1. Education
Send to a Friend via Email

World War I: Third Battle of Gaza

By

Photograph Source: Public Domain General Sir Edmund Allenby

Third Battle of Gaza - Conflict & Dates:

The Third Battle of Gaza was fought October 31 to November 9, 1917, during World War I (1914-1918).

Armies & Commanders:

British

Ottomans

  • General Kress von Kressenstein
  • General Eric von Falkenhayn
  • 35,000-45,000 infantry, 1,500 cavalry, 500 guns

Third Battle of Gaza - Background:

Beginning in early 1916, British forces under General Sir Archibald Murray began pushing across the Sinai Peninsula with the goal of attacking the Ottoman Empire in Palestine. To support this endeavor, Murray built rail lines and a freshwater pipeline across the desert to support a base south of Gaza. With this base in place, he ordered his subordinate, General Charles Dobell, to begin operations to take Gaza in early 1917. Moving forward, Dobell attacked the city on March 16 and was repulsed. A second assault on April 19 met a similar end and a stalemate ensued.

Third Battle of Gaza - The British Plan:

To break the deadlock, British War Office dispatched General Sir Edmund Allenby to take command in the region. Replacing Murray, Allenby opted to oversee military operations directly rather than delegating them to a subordinate. After reorganizing the troops under his command into three corps (XX Corps under Lieutenant General Philip Chetwode, XXI Corps under Lieutenant General Edward Bulfin, and the Desert Mounted Corps under Lieutenant General Henry Chauvel), Allenby began devising a scheme for breaking through the Turkish defenses. The basis for his plan was originally the brainchild of Chetwode, and called for a flank attack at Beersheba.

Third Battle of Gaza - Attack at Beersheba:

Situated 30 miles from the coast, at the extreme eastern end of the Turkish line, Beersheba was lightly defended as Ottomans believed that extreme desert conditions precluded major operations in the area. Seeing an opportunity, Allenby and Chetwode began quietly moving water forward, creating "water dumps" and refilling ancient Roman cisterns near Beersheba. To divert the Turks' attention, XXI Corps actively demonstrated against Gaza. This ruse achieved its desired effect as the Turks' German commander, General Kress von Kressenstein, became convinced that the city was Allenby's primary objective.

Allenby's plan called for turning the Turkish flank at Beersheba and moving to encircle the forces defending Gaza. It was believed that the attack would force the Turks to shift their reserves away from Gaza, allowing an assault to be made there after the attack on Beersheba. The key to the entire plan was the rapid capture of the town on the first day of the offensive. On October 29, XX Corps and the Desert Mounted Corps began movements toward Beersheba. XXI Corps' demonstration proved so effective that Kressenstein believed this to be a minor movement.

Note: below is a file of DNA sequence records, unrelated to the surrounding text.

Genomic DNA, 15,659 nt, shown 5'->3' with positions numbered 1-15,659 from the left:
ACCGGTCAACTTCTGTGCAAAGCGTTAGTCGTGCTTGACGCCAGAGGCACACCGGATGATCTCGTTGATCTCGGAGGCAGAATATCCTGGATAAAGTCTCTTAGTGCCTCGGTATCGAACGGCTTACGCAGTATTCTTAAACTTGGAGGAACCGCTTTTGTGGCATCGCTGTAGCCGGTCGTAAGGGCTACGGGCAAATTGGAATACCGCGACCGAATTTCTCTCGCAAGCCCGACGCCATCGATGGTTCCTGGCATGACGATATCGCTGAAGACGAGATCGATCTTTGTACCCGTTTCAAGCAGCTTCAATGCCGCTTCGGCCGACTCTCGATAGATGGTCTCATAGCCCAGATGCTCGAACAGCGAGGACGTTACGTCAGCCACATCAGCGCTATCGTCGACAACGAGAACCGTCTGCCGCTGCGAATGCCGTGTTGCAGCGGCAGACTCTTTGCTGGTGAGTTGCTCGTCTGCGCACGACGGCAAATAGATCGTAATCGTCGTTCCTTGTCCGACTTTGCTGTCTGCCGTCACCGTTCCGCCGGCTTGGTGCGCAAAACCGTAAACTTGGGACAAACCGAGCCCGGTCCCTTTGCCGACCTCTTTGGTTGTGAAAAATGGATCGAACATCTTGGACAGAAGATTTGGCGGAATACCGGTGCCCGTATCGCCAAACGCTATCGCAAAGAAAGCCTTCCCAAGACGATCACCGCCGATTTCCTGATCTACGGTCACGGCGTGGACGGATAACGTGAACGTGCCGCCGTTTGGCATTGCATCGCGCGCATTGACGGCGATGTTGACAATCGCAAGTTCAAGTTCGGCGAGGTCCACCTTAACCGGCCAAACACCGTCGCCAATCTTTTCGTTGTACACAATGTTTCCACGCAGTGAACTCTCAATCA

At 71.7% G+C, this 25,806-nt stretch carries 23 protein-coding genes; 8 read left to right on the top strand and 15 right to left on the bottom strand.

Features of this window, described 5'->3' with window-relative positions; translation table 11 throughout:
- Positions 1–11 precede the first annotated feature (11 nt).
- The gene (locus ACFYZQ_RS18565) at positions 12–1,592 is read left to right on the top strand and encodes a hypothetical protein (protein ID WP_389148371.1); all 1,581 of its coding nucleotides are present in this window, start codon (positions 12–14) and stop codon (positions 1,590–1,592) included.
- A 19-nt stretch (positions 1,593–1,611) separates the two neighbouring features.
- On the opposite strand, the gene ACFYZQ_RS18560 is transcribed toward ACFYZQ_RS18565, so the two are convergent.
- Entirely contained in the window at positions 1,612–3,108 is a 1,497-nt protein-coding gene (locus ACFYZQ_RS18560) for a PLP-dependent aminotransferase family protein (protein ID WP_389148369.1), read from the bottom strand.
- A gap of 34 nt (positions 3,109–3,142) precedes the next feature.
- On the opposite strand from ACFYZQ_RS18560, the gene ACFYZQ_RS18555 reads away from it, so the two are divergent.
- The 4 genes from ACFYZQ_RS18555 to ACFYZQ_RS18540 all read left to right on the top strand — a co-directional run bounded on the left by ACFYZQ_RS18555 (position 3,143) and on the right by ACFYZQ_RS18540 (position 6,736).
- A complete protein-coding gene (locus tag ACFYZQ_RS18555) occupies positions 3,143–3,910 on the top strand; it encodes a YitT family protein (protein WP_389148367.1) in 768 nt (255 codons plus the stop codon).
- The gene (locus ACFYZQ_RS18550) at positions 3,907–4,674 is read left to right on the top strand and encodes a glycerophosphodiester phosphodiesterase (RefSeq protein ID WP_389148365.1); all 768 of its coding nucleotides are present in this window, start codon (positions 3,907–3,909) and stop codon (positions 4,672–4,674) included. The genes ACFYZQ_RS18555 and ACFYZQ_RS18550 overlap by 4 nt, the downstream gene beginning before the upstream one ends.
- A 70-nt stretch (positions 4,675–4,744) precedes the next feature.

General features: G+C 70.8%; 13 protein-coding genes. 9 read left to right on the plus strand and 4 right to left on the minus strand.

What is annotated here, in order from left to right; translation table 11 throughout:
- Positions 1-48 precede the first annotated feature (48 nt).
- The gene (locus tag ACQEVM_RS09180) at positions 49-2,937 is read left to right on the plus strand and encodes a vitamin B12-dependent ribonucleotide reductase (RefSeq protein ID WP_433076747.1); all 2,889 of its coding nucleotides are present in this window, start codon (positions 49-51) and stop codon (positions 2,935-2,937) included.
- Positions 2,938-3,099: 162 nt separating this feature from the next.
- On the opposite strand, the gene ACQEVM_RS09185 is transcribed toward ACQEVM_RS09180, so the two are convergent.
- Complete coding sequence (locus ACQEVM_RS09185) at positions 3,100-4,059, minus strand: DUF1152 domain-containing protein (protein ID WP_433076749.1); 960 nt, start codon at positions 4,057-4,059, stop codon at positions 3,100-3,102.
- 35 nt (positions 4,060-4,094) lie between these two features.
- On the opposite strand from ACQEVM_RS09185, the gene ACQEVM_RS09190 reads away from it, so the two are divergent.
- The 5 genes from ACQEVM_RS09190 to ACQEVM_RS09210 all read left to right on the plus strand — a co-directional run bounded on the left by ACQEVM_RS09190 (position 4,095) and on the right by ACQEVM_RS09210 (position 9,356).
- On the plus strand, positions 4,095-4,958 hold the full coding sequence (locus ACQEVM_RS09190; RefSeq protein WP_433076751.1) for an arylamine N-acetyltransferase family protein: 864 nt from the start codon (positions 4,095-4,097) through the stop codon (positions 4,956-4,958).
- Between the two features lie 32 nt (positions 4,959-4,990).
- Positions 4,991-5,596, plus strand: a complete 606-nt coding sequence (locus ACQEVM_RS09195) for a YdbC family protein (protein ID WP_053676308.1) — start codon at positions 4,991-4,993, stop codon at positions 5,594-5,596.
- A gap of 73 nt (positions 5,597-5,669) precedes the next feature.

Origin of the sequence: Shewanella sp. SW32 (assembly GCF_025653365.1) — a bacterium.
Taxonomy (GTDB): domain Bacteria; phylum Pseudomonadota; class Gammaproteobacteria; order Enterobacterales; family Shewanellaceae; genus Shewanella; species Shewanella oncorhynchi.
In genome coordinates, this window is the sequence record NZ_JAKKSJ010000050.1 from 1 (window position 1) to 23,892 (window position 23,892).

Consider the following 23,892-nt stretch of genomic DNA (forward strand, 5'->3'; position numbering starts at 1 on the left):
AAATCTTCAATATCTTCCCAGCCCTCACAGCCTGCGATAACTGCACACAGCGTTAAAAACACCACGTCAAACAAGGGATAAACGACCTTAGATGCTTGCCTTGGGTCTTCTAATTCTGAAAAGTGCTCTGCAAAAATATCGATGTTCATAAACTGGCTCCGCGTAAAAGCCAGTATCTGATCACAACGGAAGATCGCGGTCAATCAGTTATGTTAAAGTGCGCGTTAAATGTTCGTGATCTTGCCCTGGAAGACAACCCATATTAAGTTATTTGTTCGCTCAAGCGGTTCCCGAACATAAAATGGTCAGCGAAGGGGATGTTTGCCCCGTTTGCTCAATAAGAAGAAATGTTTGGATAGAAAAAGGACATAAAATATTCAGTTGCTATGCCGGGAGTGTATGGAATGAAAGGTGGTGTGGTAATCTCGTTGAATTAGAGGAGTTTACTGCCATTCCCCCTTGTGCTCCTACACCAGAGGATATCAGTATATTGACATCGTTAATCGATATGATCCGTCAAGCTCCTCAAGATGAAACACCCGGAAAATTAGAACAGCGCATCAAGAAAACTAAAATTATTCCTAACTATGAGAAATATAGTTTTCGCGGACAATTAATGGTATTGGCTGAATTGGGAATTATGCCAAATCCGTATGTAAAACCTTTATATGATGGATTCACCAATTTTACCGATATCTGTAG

Beginning on October 31, infantry from XX Corps began attacking Beersheba from the west, while the troopers of the Desert Mounted Corps advanced from the south and east. While the infantry took its objective on schedule, the cavalry was delayed by fierce resistance at Tel el Saba, just east of Beersheba. With the dusk approaching, Chauvel ordered the Australian 4th Light Horse Brigade to charge the Turkish positions. Under fire for four miles, the Australians succeeded in breaking the Turkish lines and forcing them to retreat. By nightfall, the town, and its wells, were secured.

Third Battle of Gaza - Striking Gaza:

Though the wells at Beersheba were taken, the water situation limited British actions and the mounted brigades could only operate away from the town for one day at a time. The delay imposed by this allowed the Turks to swing their line back from Hareira to Tel el Khuweilfe. Over the next four days, British mounted units rotated daily while attempting to take Tel el Khuweilfe. Though it would not be taken until November 8, the battle achieved the goal of drawing the Turkish reserves away from Gaza. On the night of November 2, Allenby began operations against Gaza with a night attack along the coast.

Advancing two miles, the British were able to hold their gains against determined Turkish counterattacks. The next assault came on the 6th, when Chetwode's XX Corps attacked the middle of the Turkish line near Sheria. Breaking through, Chetwode's men captured their objectives and were moving on the hill of Tel el Sheria when the Turks detonated a nearby ammunition dump, delaying their advance. The next day, XXI Corps captured Gaza, with the 52nd Division pursuing the retreating garrison up the coast. All along the British line Allenby's forces were advancing, however their efforts to encircle the retreating Turks were thwarted through series of sharp rearguard actions.

Third Battle of Gaza - Aftermath

In the fighting along the Gaza-Beersheba line, the British lost a total of 18,000 killed, wounded, and missing. Turkish casualties numbered around 25,000 killed, wounded, and captured. Allenby's successful breaking of the Gaza-Beersheba defenses opened the road to Jerusalem which he occupied on December 9, 1917.

Selected Sources

©2014 About.com. All rights reserved.